It’s a delicate balancing act, both on the go pedal and the steering. It’s about knowing just when to power on and when to hold it steady, and just how much steering to dial in and how much of that lock needs to be wound off again to keep you from looping out. It’s difficult to master, even with the helpful guides on the comms. A typical line of instruction might sound something like this; ‘throttle, more throttle, less steering, now counter steer, counter steer, a little less gas, hang on, stop; I’ll just get that cone out from under your car’. The ultimate balancing act of throttle and steering is the drift circle, trying to maintain a decent slip angle around a circle of cones.
Making life more difficult, there’s another participant attempting to do it at the same time, 180 degrees away. Ideally you need very little input on the wheel once you’re sliding, most of the steering being done via management of the throttle.
It’s here you discover there are various degrees of slipperiness on the snow and ice and they do a good job of interrupting your flow. As you saw away at the steering wheel, you remember them saying you won’t need to do much wheel work, it’s more about throttle control. Clearly we’re doing it wrong. And just when you think you’re getting it right, the person also out on the circle has just got into a spin.
Yep, there are equal amounts of joy and frustration on the day. But there are more grins than grimaces from the Lexus customers out there, some of whom were back for a second crack at the ice. Most seemed to agree with the pros, saying it was a better experience than at the track. For those wondering about sustenance during the day on the mountain, the facility has an excellent lodge serving warm treats throughout the day, including a hearty lunch.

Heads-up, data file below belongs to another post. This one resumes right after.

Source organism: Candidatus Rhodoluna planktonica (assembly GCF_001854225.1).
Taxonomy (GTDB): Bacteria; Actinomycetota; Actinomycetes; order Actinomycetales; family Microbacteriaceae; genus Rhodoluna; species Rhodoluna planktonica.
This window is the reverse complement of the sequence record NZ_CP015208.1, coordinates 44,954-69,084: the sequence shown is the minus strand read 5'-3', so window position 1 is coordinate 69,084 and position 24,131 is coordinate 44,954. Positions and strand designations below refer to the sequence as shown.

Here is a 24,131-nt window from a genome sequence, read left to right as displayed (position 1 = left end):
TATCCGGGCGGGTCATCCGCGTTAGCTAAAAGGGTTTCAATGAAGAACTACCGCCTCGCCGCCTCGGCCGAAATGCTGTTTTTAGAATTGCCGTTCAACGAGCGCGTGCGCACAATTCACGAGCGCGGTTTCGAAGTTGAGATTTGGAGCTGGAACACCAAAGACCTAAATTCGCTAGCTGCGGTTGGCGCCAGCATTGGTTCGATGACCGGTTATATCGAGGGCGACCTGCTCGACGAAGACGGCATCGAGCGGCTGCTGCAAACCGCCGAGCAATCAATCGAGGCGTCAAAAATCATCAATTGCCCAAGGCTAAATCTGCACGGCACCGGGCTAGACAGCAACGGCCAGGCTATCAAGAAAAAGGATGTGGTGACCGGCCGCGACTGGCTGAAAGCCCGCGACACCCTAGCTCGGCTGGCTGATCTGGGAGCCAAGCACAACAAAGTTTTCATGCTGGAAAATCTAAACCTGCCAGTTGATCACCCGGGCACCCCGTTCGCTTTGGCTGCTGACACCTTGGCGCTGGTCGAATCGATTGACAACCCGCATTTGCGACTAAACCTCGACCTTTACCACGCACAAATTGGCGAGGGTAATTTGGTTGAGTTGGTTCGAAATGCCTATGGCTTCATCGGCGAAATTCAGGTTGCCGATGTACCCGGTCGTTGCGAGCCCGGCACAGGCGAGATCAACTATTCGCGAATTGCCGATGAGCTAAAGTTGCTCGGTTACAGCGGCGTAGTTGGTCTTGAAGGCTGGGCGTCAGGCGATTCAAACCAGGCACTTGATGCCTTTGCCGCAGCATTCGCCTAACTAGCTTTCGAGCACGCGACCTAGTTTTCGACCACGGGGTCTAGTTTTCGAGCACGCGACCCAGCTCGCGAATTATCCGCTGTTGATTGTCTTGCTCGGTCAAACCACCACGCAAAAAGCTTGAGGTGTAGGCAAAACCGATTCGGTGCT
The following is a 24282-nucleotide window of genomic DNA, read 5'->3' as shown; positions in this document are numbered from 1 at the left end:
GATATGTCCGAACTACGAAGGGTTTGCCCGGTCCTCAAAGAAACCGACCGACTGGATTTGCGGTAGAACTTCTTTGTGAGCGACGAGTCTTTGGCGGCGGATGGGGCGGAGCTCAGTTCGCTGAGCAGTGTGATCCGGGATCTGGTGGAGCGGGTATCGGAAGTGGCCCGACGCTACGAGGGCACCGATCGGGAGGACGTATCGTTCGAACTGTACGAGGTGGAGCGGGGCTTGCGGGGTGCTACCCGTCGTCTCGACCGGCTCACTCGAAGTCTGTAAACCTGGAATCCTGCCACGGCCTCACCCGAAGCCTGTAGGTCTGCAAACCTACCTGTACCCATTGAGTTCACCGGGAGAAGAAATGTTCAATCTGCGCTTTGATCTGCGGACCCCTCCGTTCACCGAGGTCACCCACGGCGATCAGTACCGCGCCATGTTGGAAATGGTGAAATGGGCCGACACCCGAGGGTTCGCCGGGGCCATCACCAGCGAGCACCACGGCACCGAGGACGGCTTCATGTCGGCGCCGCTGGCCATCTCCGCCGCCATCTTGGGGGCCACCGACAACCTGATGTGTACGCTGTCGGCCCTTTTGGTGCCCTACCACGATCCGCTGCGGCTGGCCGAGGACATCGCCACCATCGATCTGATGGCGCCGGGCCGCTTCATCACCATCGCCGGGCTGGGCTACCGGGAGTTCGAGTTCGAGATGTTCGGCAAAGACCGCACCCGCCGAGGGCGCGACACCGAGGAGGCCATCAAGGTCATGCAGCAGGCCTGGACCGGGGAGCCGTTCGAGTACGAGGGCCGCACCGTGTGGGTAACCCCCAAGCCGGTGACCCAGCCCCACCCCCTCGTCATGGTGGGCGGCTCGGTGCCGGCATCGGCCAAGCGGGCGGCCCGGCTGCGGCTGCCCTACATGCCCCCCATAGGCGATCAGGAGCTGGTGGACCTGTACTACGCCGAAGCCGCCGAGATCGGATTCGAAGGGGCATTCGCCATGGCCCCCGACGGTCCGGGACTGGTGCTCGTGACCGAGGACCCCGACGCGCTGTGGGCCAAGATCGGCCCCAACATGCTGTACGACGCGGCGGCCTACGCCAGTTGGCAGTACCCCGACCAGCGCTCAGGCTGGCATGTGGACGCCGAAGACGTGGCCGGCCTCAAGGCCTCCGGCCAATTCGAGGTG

And the thing to note with ice driving is that it does rely heavily on the weather, and the presence of snow and ice. Cancellations aren’t uncommon while, being an alpine area, the weather can change pretty rapidly.
We managed a purple patch as a little bit of snow the night prior gave the ice a good covering and the weather itself was sunny for the most part. However when the clouds rolled through during the day, visibility went from crystal clear to a milky-like murk in seconds. The day concludes with a run through the slalom and a crack at a gymkhana through the cones.
We failed at the latter, having forgotten the golden rule of ice driving, remembering to ensure to switch the stability aids off completely. So our best shot in the GS F was stymied a little. However we’d probably have looped it out going for gold fully unleashed. Not all was lost as there were extra grins to be had winding our way through the slalom, especially behind the wheel of the V8-powered LC 500 and RC F.
A stab on the throttle unseats the rear and you quickly wind on the lock to counter the slide. When it’s again pointing in the right direction, another good prod on the gas gets it going the other way before you’re ready with the opposite lock to catch the slide again.
It’s about this time, at the end of the day, that everything starts to gel, and it’s hard not to grin as you bang into the lock stops, fishtailing your way down the line of cones. And it was good to get the instant throttle response of those big, rev-happy V8s after the slightly stodgy delivery of the boosted fours.
It’s a great way to end the day.
The full package for paying customers includes accommodation and dinner at Millbrook. And judging by the people in attendance, those asked reckoned the $3000 required for a spot was well worth it.